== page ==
British Parliament says no to Trump visit
Anti-racism protest against Trump in London. | AP

Donald Trump’s authoritarian tendencies continue to isolate him on the world stage. On Feb.6, John Bercow, Speaker of Britain’s House of Commons, affirmed his commitment to blocking U.S. President Donald Trump from addressing the Parliament in Westminster Hall.

“An Address by a foreign leader to both houses of Parliament is not an automatic right. It is an earned honor,” said Bercow to his colleagues on Monday, “Before the imposition of the migrant ban, I would myself have been strongly opposed to an address by President Trump in Westminster Hall. After the imposition of the migrant ban, I am even more strongly opposed.”

Bercow also cited Trump’s sexism, racism and questionable support of an independent judiciary as reasons for opposing a possible future address to Parliament.

In Britain’s system, Bercow and the two other “key holders” of Parliament’s Westminster Hall must agree to host Trump. The other two key holders are the Lord Great Chamberlain David Cholmondeley and speaker of the House of Lords Norman Fowler.

The Speaker’s opposition to Trump’s visit to Westminster comes on the heels of grassroots pressure. An online petition hosted on Parliament’s website that called for preventing Donald Trump from visiting the UK altogether is approaching 2 million signees.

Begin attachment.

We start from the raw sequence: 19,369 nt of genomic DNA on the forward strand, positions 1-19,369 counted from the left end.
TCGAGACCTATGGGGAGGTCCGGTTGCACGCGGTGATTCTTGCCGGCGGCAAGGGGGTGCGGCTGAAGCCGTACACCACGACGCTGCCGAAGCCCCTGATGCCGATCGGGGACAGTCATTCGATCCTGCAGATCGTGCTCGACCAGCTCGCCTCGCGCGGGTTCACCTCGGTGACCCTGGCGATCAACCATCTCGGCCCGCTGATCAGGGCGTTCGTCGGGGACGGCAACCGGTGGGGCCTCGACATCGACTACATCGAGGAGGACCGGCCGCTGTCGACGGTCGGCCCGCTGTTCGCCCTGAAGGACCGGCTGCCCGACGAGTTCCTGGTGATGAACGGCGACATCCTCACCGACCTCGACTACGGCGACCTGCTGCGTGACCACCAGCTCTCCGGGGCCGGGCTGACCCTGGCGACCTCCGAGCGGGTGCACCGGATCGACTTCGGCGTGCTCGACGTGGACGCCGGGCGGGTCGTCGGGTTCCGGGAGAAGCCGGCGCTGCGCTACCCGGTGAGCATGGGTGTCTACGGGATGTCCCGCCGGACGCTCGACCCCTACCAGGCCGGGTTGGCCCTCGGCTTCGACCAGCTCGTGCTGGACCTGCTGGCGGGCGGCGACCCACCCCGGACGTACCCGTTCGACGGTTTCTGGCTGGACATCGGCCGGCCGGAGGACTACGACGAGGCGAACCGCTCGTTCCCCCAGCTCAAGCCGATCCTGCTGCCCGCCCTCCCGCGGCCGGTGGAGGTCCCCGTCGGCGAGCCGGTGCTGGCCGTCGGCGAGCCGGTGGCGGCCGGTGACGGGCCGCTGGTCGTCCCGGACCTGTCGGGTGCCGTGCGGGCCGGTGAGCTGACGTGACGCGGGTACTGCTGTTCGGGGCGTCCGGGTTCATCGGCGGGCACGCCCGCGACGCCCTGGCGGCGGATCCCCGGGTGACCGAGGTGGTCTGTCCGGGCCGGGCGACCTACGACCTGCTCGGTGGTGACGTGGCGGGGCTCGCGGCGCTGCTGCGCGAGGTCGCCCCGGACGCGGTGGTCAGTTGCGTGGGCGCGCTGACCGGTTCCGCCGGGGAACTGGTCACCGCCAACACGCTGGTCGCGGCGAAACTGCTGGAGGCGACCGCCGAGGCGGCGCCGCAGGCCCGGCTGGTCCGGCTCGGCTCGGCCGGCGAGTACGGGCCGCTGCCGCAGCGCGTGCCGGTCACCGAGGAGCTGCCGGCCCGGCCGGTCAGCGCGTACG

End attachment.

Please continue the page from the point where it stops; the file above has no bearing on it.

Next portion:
An estimated 100,000 people marched in the London Women’s March, largely against the values of Donald Trump and his analogues in the UK.

Labour Party leader Jeremy Corbyn has come out with full-throated support for the Speaker’s statements saying, “I think he has spoken absolutely clearly about Donald Trump, and his misogyny and his racism and his behavior… I think he is absolutely right and I welcome the statement.”

Speaker Bercow, a member of the Conservative Party, has drawn fire over his statement from members of his own party over his statement, including calls for his resignation. Prime Minister Theresa May has declined to give her “full confidence” in him as a result.

Whether or not Donald Trump ends up speaking to Parliament at Westminster Hall,  May plans on moving forward with plans for a state visit for the president. The “Brexit” vote to leave the European Union, fueled partially by the same fear of immigrants and xenophobia that fueled Donald Trump’s rise to power, means that the UK will have to negotiate its own new trade deals with the U.S., instead of as a bloc with the rest of Europe.


CONTRIBUTOR

Patrick J. Foote
Patrick J. Foote

Patrick Foote is a staff writer at the People's World. At the University of Central Florida, he worked with the Student Labor Action Project organizing around the intersection of student and worker issues. He would go on to work in the labor movement in such organizations as Central Florida Jobs with Justice, AFSCME Council 79, and UFCW Local 21.

He is currently a proud activist with the Chicago News Guild. He's all about weird music, bourbon, and making powerful people uncomfortable.

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